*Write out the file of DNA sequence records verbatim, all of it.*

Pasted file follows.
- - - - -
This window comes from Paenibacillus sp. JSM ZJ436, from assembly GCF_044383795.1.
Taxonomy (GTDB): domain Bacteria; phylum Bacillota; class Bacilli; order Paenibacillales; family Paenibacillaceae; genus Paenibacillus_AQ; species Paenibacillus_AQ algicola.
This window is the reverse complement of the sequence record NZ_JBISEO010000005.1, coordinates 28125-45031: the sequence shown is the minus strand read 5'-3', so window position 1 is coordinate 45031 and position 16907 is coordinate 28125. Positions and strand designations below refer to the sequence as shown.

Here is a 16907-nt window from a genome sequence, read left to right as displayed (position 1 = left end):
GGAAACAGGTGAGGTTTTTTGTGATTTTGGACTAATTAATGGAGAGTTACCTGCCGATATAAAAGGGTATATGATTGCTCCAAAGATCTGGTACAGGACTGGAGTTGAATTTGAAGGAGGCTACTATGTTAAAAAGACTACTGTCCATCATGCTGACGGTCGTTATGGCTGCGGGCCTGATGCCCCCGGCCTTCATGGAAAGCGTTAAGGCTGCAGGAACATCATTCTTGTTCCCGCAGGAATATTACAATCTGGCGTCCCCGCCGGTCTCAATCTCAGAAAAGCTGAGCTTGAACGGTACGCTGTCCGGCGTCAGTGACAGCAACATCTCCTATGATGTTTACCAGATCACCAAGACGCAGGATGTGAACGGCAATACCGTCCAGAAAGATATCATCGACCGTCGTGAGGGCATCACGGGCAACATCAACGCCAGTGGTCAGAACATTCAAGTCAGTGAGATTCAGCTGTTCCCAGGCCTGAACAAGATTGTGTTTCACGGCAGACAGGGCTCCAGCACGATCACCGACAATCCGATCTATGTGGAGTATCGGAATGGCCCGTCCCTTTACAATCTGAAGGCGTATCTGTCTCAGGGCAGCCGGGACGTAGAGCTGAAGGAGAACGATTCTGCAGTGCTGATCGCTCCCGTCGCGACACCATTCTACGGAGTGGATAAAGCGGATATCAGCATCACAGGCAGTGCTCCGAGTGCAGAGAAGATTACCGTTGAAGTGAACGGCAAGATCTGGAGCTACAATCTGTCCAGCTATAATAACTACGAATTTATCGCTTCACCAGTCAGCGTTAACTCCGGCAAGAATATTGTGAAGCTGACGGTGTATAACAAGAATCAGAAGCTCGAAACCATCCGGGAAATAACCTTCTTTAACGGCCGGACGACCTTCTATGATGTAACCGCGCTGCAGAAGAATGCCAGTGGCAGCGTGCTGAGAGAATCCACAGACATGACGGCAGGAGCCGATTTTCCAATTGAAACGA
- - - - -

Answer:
This window comes from Paenibacillus sp. JSM ZJ436, from assembly GCF_044383795.1.
Taxonomy (GTDB): domain Bacteria; phylum Bacillota; class Bacilli; order Paenibacillales; family Paenibacillaceae; genus Paenibacillus_AQ; species Paenibacillus_AQ algicola.
This window is the reverse complement of the sequence record NZ_JBISEO010000005.1, coordinates 28125-45031: the sequence shown is the minus strand read 5'-3', so window position 1 is coordinate 45031 and position 16907 is coordinate 28125. Positions and strand designations below refer to the sequence as shown.

Here is a 16907-nt window from a genome sequence, read left to right as displayed (position 1 = left end):
GGAAACAGGTGAGGTTTTTTGTGATTTTGGACTAATTAATGGAGAGTTACCTGCCGATATAAAAGGGTATATGATTGCTCCAAAGATCTGGTACAGGACTGGAGTTGAATTTGAAGGAGGCTACTATGTTAAAAAGACTACTGTCCATCATGCTGACGGTCGTTATGGCTGCGGGCCTGATGCCCCCGGCCTTCATGGAAAGCGTTAAGGCTGCAGGAACATCATTCTTGTTCCCGCAGGAATATTACAATCTGGCGTCCCCGCCGGTCTCAATCTCAGAAAAGCTGAGCTTGAACGGTACGCTGTCCGGCGTCAGTGACAGCAACATCTCCTATGATGTTTACCAGATCACCAAGACGCAGGATGTGAACGGCAATACCGTCCAGAAAGATATCATCGACCGTCGTGAGGGCATCACGGGCAACATCAACGCCAGTGGTCAGAACATTCAAGTCAGTGAGATTCAGCTGTTCCCAGGCCTGAACAAGATTGTGTTTCACGGCAGACAGGGCTCCAGCACGATCACCGACAATCCGATCTATGTGGAGTATCGGAATGGCCCGTCCCTTTACAATCTGAAGGCGTATCTGTCTCAGGGCAGCCGGGACGTAGAGCTGAAGGAGAACGATTCTGCAGTGCTGATCGCTCCCGTCGCGACACCATTCTACGGAGTGGATAAAGCGGATATCAGCATCACAGGCAGTGCTCCGAGTGCAGAGAAGATTACCGTTGAAGTGAACGGCAAGATCTGGAGCTACAATCTGTCCAGCTATAATAACTACGAATTTATCGCTTCACCAGTCAGCGTTAACTCCGGCAAGAATATTGTGAAGCTGACGGTGTATAACAAGAATCAGAAGCTCGAAACCATCCGGGAAATAACCTTCTTTAACGGCCGGACGACCTTCTATGATGTAACCGCGCTGCAGAAGAATGCCAGTGGCAGCGTGCTGAGAGAATCCACAGACATGACGGCAGGAGCCGATTTTCCAATTGAAACGA